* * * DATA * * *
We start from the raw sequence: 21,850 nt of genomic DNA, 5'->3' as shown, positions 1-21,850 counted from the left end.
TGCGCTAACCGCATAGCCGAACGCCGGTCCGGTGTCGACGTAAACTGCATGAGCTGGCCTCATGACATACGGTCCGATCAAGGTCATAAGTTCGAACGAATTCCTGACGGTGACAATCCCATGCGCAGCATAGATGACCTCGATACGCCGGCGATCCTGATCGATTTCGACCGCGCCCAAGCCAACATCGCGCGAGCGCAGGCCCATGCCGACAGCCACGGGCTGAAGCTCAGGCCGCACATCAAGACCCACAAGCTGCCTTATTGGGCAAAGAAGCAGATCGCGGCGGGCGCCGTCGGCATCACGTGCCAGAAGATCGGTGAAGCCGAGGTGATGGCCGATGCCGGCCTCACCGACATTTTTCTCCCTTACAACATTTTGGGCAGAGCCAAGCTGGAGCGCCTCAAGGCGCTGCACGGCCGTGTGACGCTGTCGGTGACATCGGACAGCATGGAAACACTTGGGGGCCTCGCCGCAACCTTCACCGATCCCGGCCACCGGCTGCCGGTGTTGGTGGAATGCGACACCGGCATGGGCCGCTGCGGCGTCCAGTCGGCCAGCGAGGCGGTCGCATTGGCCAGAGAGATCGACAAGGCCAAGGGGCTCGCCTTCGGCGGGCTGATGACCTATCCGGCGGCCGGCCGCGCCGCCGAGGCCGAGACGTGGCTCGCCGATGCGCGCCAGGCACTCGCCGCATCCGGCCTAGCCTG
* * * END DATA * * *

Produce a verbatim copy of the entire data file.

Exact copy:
We start from the raw sequence: 21,850 nt of genomic DNA, 5'->3' as shown, positions 1-21,850 counted from the left end.
TGCGCTAACCGCATAGCCGAACGCCGGTCCGGTGTCGACGTAAACTGCATGAGCTGGCCTCATGACATACGGTCCGATCAAGGTCATAAGTTCGAACGAATTCCTGACGGTGACAATCCCATGCGCAGCATAGATGACCTCGATACGCCGGCGATCCTGATCGATTTCGACCGCGCCCAAGCCAACATCGCGCGAGCGCAGGCCCATGCCGACAGCCACGGGCTGAAGCTCAGGCCGCACATCAAGACCCACAAGCTGCCTTATTGGGCAAAGAAGCAGATCGCGGCGGGCGCCGTCGGCATCACGTGCCAGAAGATCGGTGAAGCCGAGGTGATGGCCGATGCCGGCCTCACCGACATTTTTCTCCCTTACAACATTTTGGGCAGAGCCAAGCTGGAGCGCCTCAAGGCGCTGCACGGCCGTGTGACGCTGTCGGTGACATCGGACAGCATGGAAACACTTGGGGGCCTCGCCGCAACCTTCACCGATCCCGGCCACCGGCTGCCGGTGTTGGTGGAATGCGACACCGGCATGGGCCGCTGCGGCGTCCAGTCGGCCAGCGAGGCGGTCGCATTGGCCAGAGAGATCGACAAGGCCAAGGGGCTCGCCTTCGGCGGGCTGATGACCTATCCGGCGGCCGGCCGCGCCGCCGAGGCCGAGACGTGGCTCGCCGATGCGCGCCAGGCACTCGCCGCATCCGGCCTAGCCTG